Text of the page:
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Médecins Sans Frontières

Medecins Sans Fronteieres/Doctors Without Borders

Médecins Sans Frontières (MSF) – also known by its English name, Doctor’s Without Borders – is an international, independent, medical humanitarian organization that delivers emergency aid to people affected by armed conflict, epidemics, healthcare exclusion and natural or man-made disasters.

I first came across the organization and their work whilst studying at the Australian Defence Force Academy, and through my subsequent work in the military and my studies, notably Human Rights Law, my respect for MSF simply grew and grew.

MSF’s work is based on the humanitarian principles of medical ethics and impartiality. The organization is committed to bringing quality medical care to people caught in crisis regardless of race, religion, or political affiliation.

MSF operates independently of any political, military, or religious agendas. Medical teams conduct evaluations on the ground to determine a population’s medical needs before opening programs. The key to MSF’s ability to act independently in response to a crisis is its independent funding. Ninety percent of MSF’s overall funding comes from private sources, not governments. In 2008, MSF had 3.7 million individual donors and private funders worldwide.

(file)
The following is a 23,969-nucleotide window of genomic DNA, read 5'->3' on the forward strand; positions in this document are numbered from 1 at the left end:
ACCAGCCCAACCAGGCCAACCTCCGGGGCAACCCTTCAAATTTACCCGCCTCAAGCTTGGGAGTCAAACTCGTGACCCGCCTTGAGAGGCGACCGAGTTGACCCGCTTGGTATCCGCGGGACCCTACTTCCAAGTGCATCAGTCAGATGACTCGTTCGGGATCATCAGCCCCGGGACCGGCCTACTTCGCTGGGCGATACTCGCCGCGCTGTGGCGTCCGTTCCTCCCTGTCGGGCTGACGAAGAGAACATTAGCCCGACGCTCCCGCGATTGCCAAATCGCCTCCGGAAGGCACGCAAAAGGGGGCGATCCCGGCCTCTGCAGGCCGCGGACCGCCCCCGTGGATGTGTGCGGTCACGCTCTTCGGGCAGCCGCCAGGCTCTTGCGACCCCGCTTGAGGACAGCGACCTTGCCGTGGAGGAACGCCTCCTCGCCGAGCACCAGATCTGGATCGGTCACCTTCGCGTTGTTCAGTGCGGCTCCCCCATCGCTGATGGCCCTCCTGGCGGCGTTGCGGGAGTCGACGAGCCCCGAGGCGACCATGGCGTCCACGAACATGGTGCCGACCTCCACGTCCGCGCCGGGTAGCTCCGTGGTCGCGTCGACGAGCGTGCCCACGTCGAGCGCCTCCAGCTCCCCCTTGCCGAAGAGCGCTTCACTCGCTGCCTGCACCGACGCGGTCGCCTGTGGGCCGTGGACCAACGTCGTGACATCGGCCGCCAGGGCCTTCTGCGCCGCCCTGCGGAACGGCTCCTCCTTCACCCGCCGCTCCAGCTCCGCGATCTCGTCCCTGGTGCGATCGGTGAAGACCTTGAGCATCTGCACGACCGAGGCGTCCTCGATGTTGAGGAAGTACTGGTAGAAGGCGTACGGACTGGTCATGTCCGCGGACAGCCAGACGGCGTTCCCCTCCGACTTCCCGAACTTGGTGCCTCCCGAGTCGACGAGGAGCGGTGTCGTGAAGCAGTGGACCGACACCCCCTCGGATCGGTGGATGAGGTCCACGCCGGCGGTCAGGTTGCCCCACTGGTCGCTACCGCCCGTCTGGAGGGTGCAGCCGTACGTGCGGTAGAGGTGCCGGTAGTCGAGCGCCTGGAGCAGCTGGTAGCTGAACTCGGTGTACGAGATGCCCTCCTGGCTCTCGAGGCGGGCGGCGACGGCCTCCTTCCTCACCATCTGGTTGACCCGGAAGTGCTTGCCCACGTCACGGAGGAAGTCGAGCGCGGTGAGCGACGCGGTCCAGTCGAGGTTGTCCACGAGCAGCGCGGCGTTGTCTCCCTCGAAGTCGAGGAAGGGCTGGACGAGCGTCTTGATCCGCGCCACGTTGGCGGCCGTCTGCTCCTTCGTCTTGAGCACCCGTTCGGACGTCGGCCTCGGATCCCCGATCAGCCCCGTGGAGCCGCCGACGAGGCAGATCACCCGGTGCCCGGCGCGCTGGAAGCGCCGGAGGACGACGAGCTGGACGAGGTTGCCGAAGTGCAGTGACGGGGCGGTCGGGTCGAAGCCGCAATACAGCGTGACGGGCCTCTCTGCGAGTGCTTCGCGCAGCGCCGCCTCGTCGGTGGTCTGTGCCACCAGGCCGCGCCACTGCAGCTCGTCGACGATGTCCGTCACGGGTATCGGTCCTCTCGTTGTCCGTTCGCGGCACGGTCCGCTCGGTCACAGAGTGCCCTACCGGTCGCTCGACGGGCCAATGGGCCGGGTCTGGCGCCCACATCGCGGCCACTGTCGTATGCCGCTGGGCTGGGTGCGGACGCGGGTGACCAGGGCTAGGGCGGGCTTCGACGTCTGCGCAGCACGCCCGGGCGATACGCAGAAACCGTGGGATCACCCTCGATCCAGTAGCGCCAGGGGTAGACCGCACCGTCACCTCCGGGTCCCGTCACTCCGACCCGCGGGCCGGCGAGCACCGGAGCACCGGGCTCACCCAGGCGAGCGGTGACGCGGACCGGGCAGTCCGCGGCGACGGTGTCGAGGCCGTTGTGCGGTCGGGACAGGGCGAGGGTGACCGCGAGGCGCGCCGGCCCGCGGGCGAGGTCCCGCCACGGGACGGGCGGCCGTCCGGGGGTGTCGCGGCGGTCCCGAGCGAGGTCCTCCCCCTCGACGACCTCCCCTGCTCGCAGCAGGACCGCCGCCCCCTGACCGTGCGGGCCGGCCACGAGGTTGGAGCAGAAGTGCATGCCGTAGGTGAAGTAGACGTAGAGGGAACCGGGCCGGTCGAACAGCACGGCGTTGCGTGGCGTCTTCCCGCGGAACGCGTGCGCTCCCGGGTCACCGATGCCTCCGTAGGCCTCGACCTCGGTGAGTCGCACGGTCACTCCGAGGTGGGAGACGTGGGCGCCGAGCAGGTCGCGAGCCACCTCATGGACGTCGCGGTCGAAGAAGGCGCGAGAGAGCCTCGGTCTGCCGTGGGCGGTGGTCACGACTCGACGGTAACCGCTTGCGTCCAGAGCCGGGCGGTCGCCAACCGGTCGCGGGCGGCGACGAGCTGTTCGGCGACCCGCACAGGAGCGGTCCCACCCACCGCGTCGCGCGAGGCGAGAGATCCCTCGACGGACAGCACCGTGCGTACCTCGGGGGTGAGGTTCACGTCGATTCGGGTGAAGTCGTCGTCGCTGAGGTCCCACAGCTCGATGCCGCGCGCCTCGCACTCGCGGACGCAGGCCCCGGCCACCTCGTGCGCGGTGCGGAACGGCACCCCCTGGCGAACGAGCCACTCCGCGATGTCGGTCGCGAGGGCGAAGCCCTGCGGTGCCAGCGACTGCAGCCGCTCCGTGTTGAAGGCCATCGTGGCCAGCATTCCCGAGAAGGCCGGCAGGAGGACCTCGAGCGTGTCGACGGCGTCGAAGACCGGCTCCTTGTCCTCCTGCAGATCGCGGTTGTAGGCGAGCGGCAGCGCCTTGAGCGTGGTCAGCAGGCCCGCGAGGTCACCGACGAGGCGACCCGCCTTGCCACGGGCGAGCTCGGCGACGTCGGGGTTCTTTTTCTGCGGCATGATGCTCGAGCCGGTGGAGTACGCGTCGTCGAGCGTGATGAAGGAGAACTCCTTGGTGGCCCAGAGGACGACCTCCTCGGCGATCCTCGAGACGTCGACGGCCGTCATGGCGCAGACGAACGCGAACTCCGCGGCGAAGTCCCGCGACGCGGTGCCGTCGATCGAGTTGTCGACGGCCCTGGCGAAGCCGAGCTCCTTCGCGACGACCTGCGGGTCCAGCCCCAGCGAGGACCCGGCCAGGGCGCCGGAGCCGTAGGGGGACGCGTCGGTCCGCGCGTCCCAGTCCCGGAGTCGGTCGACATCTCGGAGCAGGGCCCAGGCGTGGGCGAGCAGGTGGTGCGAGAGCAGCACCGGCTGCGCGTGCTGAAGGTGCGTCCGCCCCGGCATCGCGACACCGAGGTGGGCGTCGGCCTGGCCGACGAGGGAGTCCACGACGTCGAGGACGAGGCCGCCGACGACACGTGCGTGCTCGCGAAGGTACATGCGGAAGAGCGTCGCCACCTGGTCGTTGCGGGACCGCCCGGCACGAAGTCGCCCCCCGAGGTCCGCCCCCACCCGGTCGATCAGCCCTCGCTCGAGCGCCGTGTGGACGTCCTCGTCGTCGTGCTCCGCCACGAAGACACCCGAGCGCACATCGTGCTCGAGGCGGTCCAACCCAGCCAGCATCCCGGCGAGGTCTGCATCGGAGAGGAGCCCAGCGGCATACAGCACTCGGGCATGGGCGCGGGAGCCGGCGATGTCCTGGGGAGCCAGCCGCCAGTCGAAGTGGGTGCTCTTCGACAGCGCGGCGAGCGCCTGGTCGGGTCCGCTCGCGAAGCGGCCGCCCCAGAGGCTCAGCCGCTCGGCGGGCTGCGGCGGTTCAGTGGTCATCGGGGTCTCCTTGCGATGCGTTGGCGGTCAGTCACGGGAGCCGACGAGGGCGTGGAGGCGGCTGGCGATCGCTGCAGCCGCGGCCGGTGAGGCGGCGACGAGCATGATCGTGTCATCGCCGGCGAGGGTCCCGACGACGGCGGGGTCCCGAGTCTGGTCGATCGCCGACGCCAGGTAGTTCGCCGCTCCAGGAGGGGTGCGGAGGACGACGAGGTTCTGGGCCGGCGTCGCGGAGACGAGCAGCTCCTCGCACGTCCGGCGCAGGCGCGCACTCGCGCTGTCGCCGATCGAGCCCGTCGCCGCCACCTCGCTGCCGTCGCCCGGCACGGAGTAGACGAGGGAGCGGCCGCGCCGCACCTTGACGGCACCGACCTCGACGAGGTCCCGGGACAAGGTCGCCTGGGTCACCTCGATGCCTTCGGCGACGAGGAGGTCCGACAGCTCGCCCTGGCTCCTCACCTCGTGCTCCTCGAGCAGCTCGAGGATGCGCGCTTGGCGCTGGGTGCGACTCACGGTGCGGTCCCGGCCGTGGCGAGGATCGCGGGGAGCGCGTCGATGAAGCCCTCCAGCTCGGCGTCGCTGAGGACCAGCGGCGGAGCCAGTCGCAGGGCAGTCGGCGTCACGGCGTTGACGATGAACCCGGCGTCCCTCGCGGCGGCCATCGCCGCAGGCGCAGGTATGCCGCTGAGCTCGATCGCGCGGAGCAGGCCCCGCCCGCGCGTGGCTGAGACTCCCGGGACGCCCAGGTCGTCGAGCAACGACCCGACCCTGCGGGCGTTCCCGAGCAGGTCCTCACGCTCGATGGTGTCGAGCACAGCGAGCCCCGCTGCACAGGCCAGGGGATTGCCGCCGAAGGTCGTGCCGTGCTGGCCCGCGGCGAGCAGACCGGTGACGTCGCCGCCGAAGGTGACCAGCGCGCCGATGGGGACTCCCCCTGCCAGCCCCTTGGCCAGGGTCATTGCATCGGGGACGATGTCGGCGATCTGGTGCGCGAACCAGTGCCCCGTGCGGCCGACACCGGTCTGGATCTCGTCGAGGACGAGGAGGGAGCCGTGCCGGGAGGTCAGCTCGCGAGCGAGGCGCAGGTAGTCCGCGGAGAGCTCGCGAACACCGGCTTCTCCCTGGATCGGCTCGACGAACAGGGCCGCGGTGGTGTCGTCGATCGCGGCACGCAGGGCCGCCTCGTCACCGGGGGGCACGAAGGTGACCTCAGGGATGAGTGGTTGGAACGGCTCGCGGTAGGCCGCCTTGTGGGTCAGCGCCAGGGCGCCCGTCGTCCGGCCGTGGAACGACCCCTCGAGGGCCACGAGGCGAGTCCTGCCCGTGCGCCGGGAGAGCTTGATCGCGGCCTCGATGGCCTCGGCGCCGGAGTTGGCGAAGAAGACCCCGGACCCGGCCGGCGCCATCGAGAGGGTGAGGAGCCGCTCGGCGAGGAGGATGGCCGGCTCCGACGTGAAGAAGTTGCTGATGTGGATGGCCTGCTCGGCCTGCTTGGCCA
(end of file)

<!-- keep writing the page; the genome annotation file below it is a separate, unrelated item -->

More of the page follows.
MSF is neutral. The organization does not take sides in armed conflicts, provides care on the basis of need alone, and pushes for increased independent access to victims of conflict as required under international humanitarian law.

Today, MSF provides aid in nearly 60 countries to people whose survival is threatened by violence, neglect, or catastrophe, primarily due to armed conflict, epidemics, malnutrition, exclusion from health care, or natural disasters. MSF provides independent, impartial assistance to those most in need. MSF reserves the right to speak out to bring attention to neglected crises, to challenge inadequacies or abuse of the aid system, and to advocate for improved medical treatments and protocols.

In 1999, MSF received the Nobel Peace Prize.

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Simon Turner

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